I admire, even celebrate all these outcomes and will say that America’s response to this high-drama moment infused me with some hope regarding our culture.

However, it was also glaring to me that most people, and the institutions they serve, live in blissful denial about death. As such, the meaning of life remained mysterious and obscure as the Damar Hamlin drama played out. Even as death barged into wide-ranging blissful denial on that playing field, and proved itself undeniable, people’s understanding about what truly matters most remained, and remains, elusive. An opportunity was missed more than taken. As it so often does, clarity on timeless truth proved stymied by politically correct ambiguity.

People talked and talked about prayer, but little was said regarding who the target of such prayer might be, nor how such prayer might be effectual. For Christians, this sort of thing is not surprising, because the Bible tells of the narrow and wide roads, but I was struck by the sheer magnitude of biblical illiteracy evident throughout all that has transpired since the moment Damar fell.

I say this not to judge, but to offer perspective and even hope! I can attest that God does graciously and tirelessly work through all circumstances to draw people to Himself in the ways and means that only He knows. He does so quietly though, away from the loudspeakers. He works you might say, intimately, on one heart at a time. He confronted me with the specter of death now thirty-three years ago when I was sent off to fight the First Gulf War. He drew me to Himself through unexpected circumstances, and I stand today covered in the righteousness of Jesus Christ, saved by His grace alone.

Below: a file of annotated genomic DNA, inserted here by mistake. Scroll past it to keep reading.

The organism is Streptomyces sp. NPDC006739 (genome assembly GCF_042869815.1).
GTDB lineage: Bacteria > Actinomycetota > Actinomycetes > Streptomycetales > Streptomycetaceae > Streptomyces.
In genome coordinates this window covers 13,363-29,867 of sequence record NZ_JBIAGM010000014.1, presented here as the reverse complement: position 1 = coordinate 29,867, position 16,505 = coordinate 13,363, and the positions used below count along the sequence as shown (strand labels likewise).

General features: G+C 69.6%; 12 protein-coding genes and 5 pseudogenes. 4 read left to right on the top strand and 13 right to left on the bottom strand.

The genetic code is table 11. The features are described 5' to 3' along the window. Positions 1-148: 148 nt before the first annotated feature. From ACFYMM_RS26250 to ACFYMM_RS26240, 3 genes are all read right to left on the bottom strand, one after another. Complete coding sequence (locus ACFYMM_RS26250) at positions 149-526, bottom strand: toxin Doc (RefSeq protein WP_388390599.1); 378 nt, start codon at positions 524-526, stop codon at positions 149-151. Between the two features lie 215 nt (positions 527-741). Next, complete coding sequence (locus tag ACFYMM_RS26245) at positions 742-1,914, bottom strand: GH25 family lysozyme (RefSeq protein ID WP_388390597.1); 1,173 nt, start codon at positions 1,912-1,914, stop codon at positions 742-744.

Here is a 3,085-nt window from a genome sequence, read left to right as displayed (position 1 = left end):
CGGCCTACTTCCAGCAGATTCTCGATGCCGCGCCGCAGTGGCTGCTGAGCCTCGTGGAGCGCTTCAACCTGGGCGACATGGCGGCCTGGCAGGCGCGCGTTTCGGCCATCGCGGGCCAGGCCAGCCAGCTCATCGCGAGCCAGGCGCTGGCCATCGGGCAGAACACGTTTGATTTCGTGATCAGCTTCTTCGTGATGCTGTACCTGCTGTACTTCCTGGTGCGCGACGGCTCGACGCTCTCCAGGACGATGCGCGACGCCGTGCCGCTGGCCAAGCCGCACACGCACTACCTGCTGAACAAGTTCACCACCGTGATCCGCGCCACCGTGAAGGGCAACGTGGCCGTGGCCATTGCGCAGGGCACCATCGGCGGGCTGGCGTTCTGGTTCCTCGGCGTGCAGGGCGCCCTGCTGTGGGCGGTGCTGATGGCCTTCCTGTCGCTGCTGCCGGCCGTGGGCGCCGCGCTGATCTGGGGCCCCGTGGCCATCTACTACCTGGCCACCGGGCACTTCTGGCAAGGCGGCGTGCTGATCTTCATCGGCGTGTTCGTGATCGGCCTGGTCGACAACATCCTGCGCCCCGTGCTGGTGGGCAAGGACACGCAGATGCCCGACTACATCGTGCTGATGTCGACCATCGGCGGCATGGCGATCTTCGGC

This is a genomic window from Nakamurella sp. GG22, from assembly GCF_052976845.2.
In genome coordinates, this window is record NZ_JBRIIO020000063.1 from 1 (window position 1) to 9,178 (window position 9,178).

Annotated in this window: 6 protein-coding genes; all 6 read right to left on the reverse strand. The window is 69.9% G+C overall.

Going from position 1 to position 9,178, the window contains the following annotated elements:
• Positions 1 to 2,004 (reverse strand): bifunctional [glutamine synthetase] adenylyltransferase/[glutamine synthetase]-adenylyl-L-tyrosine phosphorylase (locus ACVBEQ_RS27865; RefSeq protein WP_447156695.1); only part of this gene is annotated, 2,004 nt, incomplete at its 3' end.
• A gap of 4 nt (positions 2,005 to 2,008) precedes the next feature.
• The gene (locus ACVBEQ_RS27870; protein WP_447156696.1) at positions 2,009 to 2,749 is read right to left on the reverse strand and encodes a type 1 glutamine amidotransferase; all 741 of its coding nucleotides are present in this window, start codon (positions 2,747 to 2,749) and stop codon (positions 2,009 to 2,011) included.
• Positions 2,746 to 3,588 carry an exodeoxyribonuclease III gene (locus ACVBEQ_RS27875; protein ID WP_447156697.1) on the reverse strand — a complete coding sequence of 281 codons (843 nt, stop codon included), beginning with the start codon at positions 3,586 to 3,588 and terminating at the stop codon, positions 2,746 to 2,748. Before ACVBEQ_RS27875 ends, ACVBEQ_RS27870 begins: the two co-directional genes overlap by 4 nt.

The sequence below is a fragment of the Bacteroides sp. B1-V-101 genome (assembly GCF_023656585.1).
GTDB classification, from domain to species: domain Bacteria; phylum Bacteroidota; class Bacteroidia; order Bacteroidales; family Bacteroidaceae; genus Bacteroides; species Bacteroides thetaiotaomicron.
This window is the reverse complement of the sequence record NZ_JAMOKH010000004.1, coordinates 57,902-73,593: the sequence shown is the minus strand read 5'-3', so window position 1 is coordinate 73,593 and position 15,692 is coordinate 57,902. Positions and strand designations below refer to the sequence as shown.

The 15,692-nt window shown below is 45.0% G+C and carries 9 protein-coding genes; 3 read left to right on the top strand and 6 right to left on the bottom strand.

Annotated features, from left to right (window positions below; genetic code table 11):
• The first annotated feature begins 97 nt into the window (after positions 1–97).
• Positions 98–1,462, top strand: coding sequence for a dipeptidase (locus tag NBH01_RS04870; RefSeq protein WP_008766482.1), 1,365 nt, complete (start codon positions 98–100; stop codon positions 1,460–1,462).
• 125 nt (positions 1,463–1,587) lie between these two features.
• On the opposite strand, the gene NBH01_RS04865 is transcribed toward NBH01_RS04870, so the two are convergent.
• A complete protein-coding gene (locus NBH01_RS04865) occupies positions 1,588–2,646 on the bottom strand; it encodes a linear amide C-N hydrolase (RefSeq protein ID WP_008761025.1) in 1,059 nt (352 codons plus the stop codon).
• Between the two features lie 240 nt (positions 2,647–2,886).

One sports commentator described the emerging story of Damar’s health slowly but steadily improving by Thursday of last week as “universally good news.” He made the comment in the context of first describing how divided our country is from the national level down to individual families and that finding common ground—any common ground—was extraordinary. He is certainly right about that. He went on to say the drama of Damar Hamlin had allowed most to set aside disagreements and rally around the saving of one life, and that evidence Damar would live was indeed universally good news.

My hope and prayer is that one temporal example of universally good news provides the push so many need to be drawn deeper into the ultimate and incomparable universally good news of the Gospel of Jesus Christ. This is the authentic good news and therefore the single meaning of life.

Although I never wish pain or hardship on anyone, I am glad that football caused some to tackle the meaning of life, and I look forward to seeing in paradise someday those moved to run harder toward God through the circumstances of Damar’s traumatically stopped heart!

The God of Holy Scripture is the author and sustainer of all life. He controls every heartbeat. He wants your heart to beat for him and only him.

 “For God so loved the world, that he gave his only Son, that whoever believes in him should not perish but have eternal life.” John 3:16.